Scientists have identified the source of ghostly shadows in the sun’s atmosphere

(ORDO NEWS) — Finally, we may have an explanation for the mysterious shadows of falling matter in the Sun’s atmosphere observed during solar flares.

First discovered in 1999, these mysterious shadows, called “downward-moving dark voids”, were thought to be related to magnetic field interactions that cause solar eruptions. Physicists have found that this is not actually the case; rather, these “super-darcade downdrafts” are the result of fluid interactions in the solar plasma.

This phenomenon is very similar to structures seen at shock interfaces in supernova remnants, where instability also leads to the formation of long, finger-like structures. The discovery will help us better understand the wild behavior of our stormy Sun.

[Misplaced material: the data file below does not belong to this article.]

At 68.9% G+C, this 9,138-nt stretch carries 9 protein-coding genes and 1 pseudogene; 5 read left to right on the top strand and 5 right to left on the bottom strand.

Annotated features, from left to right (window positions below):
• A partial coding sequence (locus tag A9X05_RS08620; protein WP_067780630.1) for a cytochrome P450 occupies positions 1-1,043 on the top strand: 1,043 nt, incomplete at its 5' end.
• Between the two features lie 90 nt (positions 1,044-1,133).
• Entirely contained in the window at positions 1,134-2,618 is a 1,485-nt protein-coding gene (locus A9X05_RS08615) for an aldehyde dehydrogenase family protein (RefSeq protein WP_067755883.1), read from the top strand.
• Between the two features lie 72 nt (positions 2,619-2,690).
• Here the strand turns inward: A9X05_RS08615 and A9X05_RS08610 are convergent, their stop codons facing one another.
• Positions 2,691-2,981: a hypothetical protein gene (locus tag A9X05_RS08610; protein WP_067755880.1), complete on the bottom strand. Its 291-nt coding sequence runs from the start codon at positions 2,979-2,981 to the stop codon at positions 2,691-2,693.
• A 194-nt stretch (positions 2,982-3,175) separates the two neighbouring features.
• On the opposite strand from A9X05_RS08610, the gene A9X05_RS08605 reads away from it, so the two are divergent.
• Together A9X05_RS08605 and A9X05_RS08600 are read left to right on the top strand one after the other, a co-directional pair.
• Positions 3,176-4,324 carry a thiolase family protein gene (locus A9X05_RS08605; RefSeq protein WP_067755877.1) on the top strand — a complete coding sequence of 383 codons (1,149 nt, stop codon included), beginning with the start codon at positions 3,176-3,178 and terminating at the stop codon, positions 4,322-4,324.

The idea that structures could have something to do with the Sun’s magnetic field is not without merit, since the Sun’s extremely complex and erratic magnetic fields are what start flares.

Our star is a seething, turbulent ball of incredibly hot plasma, a fluid of charged particles that interact strongly with electromagnetic forces. Since the Sun is a sphere, the equatorial surface rotates faster than the poles.

This leads to entanglement of the solar magnetic field, which in turn can create strong localized magnetic fields throughout the Sun, opening up sunspots from which flares arise.

In these localized magnetic fields, the lines of force can become chaotic. At the base of solar flares, opposite lines connect, break, and reconnect. Powerful layers of electric current are also pulled through the central region of the solar flare. This magnetic reconnection releases energy and accelerates the electrons to

“It’s like stretching a rubber band and cutting it down the middle. It’s stressed and stretched, so it will break,” said astronomer Kathy Reeves of the Harvard and Smithsonian Center for Astrophysics.

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